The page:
The rocks lost their glow as the sun sank behind the horizon, so the rocks when from orange to gray. I absolutely love this photo of Jeremy. I mean, goodness.

Jackson asked to use one of my cameras, so for a moment, I indulged him.

I guess we need proof that I was on the trip too. I took a selfie on this beach, but mainly so I could capture my explorers behind me:

Once the sun fully set, we said farewell to the North Atlantic Ocean and headed back to Hafnarfjordur. The moon was bright in the sky on Tuesday, which was a lovely goodnight to our first full day in Iceland.

Next: Thingvellir, Geysir, and Gullfoss.

Anniversary No. 15

We had so many ideas for how we could celebrate our fifteenth wedding anniversary and none of them panned out. Instead, we’re storing those ideas for later and choosing instead to commemorate the day with a high five and a “yay us!” (We also got massages over the weekend, which was lovely.)

Wedding day 2000

To appease my sentimentality, I made a video full of photos from our earliest years to now. And by early, I mean circa 1996 when we started dating. Are there fanny packs in this video? High-waisted pants? Bad hair? Prom photos?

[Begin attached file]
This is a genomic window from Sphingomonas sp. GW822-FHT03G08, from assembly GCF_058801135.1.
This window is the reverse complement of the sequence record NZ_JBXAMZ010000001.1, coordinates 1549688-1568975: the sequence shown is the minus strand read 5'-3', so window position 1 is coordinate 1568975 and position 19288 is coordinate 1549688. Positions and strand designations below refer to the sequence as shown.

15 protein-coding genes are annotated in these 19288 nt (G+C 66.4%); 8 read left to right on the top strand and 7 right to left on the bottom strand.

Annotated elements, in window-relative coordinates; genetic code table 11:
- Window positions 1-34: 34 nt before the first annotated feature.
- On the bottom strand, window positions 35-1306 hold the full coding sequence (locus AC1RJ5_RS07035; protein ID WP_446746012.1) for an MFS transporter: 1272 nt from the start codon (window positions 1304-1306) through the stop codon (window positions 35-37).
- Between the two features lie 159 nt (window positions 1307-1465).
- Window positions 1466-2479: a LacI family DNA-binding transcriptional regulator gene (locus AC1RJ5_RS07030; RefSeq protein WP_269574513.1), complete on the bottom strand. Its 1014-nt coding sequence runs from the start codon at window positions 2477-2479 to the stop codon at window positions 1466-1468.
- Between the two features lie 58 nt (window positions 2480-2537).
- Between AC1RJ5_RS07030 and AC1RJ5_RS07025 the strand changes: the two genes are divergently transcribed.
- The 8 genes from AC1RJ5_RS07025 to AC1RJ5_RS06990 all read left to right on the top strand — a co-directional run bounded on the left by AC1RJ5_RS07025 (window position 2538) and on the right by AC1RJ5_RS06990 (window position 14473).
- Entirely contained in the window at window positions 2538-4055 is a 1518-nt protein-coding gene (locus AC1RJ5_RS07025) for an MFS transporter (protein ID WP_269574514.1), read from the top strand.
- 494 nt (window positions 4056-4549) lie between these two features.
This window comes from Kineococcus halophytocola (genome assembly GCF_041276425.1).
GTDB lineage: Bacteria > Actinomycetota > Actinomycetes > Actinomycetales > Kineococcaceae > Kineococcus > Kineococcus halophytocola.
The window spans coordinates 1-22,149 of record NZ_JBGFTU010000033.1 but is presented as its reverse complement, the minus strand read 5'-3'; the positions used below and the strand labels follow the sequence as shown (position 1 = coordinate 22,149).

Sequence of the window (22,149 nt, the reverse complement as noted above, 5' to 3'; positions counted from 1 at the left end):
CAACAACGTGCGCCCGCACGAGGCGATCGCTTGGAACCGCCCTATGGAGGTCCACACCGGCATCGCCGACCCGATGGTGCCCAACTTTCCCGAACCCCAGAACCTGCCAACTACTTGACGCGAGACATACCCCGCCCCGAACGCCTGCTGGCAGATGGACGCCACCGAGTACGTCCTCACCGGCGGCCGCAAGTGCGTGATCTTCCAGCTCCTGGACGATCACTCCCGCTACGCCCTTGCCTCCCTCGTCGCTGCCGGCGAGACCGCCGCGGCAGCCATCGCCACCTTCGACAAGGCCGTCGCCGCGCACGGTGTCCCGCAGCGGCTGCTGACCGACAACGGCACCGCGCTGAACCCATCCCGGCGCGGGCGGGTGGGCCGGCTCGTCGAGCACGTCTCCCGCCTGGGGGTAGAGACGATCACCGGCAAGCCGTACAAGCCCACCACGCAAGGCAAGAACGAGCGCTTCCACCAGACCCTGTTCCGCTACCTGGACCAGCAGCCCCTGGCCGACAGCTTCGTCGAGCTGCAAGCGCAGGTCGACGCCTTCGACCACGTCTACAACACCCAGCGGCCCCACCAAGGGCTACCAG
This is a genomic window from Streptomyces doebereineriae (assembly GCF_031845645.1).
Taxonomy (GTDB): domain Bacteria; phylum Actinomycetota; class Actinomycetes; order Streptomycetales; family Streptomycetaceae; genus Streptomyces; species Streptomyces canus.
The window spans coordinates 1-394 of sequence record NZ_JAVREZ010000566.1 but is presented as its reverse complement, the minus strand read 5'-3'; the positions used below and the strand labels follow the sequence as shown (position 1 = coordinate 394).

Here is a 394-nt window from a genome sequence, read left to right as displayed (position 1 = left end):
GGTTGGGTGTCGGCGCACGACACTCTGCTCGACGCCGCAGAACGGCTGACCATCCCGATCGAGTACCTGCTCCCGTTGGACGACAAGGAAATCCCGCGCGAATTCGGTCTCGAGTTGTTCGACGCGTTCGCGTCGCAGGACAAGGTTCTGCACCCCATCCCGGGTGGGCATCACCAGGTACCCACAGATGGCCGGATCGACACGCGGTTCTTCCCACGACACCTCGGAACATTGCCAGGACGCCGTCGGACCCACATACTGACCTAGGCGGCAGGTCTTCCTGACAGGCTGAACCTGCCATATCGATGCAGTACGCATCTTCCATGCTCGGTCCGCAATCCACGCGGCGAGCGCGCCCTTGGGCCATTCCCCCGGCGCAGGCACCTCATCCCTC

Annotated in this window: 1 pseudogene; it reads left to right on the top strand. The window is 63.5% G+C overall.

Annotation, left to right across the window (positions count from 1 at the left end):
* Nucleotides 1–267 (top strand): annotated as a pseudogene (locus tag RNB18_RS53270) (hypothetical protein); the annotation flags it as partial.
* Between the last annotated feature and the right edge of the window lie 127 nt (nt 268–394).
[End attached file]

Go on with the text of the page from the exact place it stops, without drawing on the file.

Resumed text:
Happy 15th Anniversary to us. 

I should be reading Dune, but…

I’m making videos with my dog instead.


I filmed him the other day when I was off for a run.

We’re about to wrap up science fiction in my genre class and all I can say is IT’S ABOUT TIME. Once I finish reading Dune and find something intelligent to say about power, religion, and the state in sci-fi, I can piece my brain back together and move on to more enjoyable books and films.

Speaking of graduate school, it looks like I’ll graduate in December. Hurray! Fall registration is in two weeks and, according to my curriculum sheet, I have one more class to take plus the capstone. It’s not widely recommended to take a class while working on your capstone project, but I have secret super human powers that make me feel like I can tackle it.

Remind me of this in October.